Tip #2: Practice and Learn Some GAMSAT Math Tricks


 
Secondly, timing. It’s arguably the biggest mountain you’ll have to climb, as Section 3 of the GAMSAT contains 75 questions in 150 minutes (of which 8 mins is reading time). So, to even approach this section without a calculator, you’ll need to be experienced at performing calculations and QUICKLY. Check out our other article for an in-depth guide of GAMSAT Section 3.
 
To reasonably tackle the problem of timing, from the perspective doing the calculations alone, you will need to practise. Certainly, this will help your familiarity with formulas and concepts like scientific notation, yet practice alone usually won’t do the trick. Instead, the key here is to learn what mathematical ‘tricks’ and shortcuts work best for you. If you find yourself unable to perform calculations in less than the 2 minutes allowed, try looking at how others think of the problems and seeing if you can apply someone else’s logic. The worked answers in the GradReady MCQ bank often demonstrate some of these tricks, such as rounding and simplifications. You will come to realise the need to have approximations for constants like pi, e, square root of 2, and get a feel for when to round vs keep an exact answer. Study groups are also a great way to do this (for more on studying in a group, check out our article Group Studying: Pros, Cons, and Tips).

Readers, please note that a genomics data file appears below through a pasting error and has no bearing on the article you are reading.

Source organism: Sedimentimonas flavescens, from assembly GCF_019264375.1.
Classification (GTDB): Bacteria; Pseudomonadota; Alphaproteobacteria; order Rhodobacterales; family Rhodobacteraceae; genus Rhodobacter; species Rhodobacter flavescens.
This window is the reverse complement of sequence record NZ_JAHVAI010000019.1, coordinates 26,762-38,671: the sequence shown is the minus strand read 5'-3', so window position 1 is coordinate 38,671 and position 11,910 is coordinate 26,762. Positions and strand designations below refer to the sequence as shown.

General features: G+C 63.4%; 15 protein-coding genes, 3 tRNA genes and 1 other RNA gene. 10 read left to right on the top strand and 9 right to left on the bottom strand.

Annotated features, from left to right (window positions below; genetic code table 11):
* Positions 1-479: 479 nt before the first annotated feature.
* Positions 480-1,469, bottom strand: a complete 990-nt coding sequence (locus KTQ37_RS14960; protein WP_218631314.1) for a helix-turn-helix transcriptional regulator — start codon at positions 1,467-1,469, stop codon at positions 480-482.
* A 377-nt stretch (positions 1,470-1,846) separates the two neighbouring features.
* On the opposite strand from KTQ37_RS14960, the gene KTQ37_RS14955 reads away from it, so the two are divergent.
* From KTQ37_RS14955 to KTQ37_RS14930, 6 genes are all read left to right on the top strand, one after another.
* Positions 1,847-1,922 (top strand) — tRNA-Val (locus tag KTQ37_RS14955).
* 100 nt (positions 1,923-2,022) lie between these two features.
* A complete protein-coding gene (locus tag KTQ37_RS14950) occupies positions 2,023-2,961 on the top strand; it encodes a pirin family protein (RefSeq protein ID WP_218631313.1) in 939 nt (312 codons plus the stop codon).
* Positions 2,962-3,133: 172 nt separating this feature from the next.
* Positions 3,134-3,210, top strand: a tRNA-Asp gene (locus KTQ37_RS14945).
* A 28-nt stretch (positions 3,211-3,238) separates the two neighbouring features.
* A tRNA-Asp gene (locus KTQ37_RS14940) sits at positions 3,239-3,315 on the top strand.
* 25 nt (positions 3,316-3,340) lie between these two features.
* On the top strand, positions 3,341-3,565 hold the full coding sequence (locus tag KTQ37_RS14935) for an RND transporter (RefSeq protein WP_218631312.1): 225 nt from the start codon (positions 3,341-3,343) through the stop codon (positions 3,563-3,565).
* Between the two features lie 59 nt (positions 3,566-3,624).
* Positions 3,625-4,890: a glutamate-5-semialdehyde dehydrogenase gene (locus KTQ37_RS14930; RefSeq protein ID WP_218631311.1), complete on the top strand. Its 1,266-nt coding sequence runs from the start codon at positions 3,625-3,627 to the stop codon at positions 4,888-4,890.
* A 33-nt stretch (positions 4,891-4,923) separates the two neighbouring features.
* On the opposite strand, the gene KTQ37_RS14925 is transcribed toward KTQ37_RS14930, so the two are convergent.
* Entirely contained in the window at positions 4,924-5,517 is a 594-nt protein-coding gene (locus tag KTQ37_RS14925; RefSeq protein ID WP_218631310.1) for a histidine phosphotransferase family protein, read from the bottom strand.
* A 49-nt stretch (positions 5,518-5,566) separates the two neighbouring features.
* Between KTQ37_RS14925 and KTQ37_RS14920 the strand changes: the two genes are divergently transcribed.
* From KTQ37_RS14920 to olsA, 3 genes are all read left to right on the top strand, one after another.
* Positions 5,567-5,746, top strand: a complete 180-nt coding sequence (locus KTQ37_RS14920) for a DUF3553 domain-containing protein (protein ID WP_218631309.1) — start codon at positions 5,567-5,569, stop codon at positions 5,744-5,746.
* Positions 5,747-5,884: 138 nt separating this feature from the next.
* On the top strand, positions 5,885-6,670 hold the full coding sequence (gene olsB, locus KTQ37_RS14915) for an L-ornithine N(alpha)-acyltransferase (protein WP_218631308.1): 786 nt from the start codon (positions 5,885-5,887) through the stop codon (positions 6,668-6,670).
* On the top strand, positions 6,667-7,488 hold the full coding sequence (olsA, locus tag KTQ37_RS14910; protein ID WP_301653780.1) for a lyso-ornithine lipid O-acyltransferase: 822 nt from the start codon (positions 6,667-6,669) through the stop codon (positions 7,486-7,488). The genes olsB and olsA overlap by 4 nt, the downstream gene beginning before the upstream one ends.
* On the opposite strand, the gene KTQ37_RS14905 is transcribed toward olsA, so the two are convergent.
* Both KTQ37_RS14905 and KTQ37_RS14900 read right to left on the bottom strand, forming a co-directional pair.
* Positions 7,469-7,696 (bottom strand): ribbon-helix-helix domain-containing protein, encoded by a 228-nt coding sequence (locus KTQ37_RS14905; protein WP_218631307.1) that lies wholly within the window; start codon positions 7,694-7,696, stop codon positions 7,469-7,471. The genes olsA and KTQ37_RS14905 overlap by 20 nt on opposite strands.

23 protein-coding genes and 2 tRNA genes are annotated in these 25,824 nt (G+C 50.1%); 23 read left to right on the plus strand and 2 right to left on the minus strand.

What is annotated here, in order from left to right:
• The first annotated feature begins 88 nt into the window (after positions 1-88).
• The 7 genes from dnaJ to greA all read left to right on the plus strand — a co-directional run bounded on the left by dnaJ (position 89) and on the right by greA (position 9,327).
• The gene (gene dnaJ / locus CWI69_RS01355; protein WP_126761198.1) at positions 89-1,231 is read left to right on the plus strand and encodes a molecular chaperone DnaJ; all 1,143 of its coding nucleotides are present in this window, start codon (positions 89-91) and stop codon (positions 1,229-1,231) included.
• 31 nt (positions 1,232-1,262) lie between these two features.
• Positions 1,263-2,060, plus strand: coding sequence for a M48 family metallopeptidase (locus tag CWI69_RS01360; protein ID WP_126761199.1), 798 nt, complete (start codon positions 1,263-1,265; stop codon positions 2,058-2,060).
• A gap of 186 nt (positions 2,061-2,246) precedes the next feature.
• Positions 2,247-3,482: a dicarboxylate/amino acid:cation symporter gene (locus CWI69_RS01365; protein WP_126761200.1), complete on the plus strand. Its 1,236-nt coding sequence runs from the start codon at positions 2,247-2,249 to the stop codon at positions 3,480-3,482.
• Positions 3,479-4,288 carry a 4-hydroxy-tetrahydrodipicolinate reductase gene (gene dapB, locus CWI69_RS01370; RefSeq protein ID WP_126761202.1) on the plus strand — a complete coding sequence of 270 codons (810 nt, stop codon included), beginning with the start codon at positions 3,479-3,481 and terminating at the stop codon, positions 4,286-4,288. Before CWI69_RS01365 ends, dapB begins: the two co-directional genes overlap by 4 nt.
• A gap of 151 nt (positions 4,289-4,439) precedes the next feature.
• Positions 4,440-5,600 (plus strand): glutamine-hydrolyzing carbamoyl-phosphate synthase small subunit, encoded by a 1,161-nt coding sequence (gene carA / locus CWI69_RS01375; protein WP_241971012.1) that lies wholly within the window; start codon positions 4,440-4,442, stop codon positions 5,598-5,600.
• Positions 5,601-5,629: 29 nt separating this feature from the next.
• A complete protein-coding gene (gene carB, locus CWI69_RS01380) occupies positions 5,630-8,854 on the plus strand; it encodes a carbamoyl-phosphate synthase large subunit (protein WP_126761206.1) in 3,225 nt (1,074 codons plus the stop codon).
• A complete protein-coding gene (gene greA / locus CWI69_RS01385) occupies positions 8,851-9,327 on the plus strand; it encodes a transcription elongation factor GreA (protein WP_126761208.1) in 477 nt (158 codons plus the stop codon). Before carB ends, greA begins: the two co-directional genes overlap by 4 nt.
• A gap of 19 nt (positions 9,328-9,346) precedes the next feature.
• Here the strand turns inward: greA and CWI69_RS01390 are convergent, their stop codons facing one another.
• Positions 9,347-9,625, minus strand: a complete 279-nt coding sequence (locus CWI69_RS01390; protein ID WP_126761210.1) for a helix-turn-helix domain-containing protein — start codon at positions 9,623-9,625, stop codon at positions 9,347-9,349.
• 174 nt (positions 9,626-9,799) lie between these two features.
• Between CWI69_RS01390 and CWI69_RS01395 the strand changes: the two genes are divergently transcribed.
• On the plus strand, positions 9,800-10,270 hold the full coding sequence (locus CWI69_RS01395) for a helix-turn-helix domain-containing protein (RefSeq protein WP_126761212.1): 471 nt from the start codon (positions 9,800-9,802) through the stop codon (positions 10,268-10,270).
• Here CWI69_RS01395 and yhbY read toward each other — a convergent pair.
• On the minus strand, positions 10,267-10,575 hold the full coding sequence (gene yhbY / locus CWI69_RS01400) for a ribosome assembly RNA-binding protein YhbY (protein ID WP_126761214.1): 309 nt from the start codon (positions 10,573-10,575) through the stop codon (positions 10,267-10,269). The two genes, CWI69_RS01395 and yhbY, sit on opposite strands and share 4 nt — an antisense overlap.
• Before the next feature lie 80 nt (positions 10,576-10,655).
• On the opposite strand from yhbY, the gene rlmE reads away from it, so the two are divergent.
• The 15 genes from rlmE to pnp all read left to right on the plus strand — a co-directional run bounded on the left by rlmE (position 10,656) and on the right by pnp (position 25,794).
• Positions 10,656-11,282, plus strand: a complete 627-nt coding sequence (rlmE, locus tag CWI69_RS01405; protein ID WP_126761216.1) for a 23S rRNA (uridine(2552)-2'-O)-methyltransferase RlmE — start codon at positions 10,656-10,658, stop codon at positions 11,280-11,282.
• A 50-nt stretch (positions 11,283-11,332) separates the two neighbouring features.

Take every opportunity you can to do calculations by hand and do away with checking things on a calculator once you’ve had a bit of practice. Also, finding ways of performing a quick ‘sanity check’ on your answer - even if it’s just thinking about the magnitude of the value you’ve computed (e.g. Does a negative number make sense here? Should my answer be between 0 and 1?) - will work wonders for your confidence and thereby help you with both your speed and accuracy.
 
As an example of the importance of maths skills, attempt the following question, bearing in mind the 2min/question time allocation of GAMSAT Section III:

No Calculator No Worries GAMSAT Exam
 










Firstly, always beware the chemical equations given to you.

This one is not balanced (three oxygens on the left side yet two on the right), so we need to balance it to get 2KClO3 à 2KCl + 3O2.